The News Letter is a daily tabloid paper published on Mondays to Saturdays in Belfast since 1737 and thus claims to be the world’s oldest continuously published daily English-language newspaper (although originally it appeared three times a week; it didn’t become a daily until 1855). It’s sold widely throughout Northern Ireland.
It’s published by Morton Newspapers and has been owned by the UK-wide group of regional and local newspapers Johnston Press since 2005.
Initially a radical Presbyterian newspaper and thus Nationalist (which in the context of eighteenth-century Irish politics meant something rather different from what it does today), by the mid-nineteenth century it had become strongly Unionist and conservative politically, and remains so today.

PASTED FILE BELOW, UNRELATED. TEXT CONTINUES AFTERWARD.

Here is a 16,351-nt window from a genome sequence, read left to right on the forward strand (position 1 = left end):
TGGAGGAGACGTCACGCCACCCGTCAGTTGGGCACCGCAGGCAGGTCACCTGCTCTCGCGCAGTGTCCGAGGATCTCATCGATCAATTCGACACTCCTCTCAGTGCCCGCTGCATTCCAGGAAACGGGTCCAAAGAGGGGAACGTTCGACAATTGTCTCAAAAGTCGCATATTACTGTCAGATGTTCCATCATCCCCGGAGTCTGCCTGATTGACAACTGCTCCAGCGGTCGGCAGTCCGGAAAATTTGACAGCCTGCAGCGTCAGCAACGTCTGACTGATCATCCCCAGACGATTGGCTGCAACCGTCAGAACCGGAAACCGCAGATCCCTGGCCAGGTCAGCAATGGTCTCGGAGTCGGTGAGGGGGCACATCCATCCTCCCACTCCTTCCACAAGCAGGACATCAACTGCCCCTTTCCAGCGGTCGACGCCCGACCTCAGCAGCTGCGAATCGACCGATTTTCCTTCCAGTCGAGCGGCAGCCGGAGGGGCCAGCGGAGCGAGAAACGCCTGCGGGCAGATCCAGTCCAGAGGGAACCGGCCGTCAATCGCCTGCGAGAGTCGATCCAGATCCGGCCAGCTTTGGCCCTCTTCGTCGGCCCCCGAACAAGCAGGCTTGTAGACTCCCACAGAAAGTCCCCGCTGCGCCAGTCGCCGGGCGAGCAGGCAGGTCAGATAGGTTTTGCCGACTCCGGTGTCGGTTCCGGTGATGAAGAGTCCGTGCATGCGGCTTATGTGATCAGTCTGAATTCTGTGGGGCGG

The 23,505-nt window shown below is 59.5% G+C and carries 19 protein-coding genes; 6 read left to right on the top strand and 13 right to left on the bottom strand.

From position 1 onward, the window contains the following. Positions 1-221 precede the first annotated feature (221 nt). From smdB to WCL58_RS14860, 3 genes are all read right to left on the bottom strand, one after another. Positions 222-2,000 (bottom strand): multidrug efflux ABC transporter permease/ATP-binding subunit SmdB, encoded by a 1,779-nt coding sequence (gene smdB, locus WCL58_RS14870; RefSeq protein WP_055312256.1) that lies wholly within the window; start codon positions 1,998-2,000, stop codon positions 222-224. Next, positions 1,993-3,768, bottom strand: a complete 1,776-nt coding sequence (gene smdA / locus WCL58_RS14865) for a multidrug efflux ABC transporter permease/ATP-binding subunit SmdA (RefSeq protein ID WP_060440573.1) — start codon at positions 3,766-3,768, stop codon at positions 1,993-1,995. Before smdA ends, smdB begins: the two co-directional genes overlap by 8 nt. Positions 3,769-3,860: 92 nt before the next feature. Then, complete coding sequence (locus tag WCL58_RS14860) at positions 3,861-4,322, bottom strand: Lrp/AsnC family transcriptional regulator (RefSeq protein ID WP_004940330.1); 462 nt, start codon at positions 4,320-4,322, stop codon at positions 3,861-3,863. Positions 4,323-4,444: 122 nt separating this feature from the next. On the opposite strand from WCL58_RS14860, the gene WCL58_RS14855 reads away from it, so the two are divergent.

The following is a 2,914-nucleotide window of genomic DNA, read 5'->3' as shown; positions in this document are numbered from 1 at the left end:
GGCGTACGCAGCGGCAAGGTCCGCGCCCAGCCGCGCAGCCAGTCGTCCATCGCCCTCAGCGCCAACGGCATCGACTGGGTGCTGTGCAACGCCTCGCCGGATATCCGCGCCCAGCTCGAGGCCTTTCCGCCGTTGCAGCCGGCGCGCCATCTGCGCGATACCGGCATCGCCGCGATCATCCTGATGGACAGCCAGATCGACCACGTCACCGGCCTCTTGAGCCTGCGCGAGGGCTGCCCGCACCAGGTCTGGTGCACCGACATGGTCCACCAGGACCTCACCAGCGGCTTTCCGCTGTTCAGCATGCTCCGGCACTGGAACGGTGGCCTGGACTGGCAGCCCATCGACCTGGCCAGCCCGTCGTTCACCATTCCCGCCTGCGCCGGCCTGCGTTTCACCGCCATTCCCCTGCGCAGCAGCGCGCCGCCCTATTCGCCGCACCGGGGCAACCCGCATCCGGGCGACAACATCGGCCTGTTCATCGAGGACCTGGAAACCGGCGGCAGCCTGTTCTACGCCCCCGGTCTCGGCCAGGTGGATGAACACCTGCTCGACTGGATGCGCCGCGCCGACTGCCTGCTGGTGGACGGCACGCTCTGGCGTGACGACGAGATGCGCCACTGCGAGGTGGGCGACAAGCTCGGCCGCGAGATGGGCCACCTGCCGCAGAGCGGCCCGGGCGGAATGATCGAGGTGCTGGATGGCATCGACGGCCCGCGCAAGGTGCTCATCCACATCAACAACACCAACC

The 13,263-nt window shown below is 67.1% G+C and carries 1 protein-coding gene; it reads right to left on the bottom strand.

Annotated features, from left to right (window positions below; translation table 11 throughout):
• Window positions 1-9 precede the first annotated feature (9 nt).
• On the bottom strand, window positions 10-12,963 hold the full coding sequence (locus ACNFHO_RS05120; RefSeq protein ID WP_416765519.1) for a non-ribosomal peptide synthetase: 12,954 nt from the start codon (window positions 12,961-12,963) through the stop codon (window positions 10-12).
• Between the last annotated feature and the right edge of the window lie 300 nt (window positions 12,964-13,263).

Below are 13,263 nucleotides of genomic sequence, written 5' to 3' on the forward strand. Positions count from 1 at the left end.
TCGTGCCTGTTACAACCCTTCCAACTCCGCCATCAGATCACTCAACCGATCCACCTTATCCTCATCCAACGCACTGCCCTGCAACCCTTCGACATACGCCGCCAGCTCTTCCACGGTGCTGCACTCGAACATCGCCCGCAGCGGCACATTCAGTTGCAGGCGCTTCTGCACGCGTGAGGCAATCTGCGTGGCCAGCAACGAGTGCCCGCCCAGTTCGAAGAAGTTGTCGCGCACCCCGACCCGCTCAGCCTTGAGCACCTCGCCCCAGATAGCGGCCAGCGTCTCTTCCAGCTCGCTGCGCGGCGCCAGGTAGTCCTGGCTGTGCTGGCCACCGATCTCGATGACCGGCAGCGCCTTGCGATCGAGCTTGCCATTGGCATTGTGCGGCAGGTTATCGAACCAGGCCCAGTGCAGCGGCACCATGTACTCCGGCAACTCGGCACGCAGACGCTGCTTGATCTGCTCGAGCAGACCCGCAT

At the time of its foundation by Francis Joy and his two sons Henry and Robert it was called The Belfast News-Letter and General Advertiser, becoming simply The Belfast News-Letter and General Advertiser. Legally, it’s still registered as the Belfast News Letter, but the word “Belfast” was dropped from the masthead in 1962.
It claimed a major scoop in 1776 when the ship carrying a copy of the Declaration of Independence to London was forced into harbour in Derry by a storm. The document was carried for transhipment to Belfast, where the News Letter‘s editor took his own copy and printed the complete text on the paper’s front page.
- News Letter
The Metro Building
6-9 Donegall Square South
- 028 9089 7700
- 028 9089 7744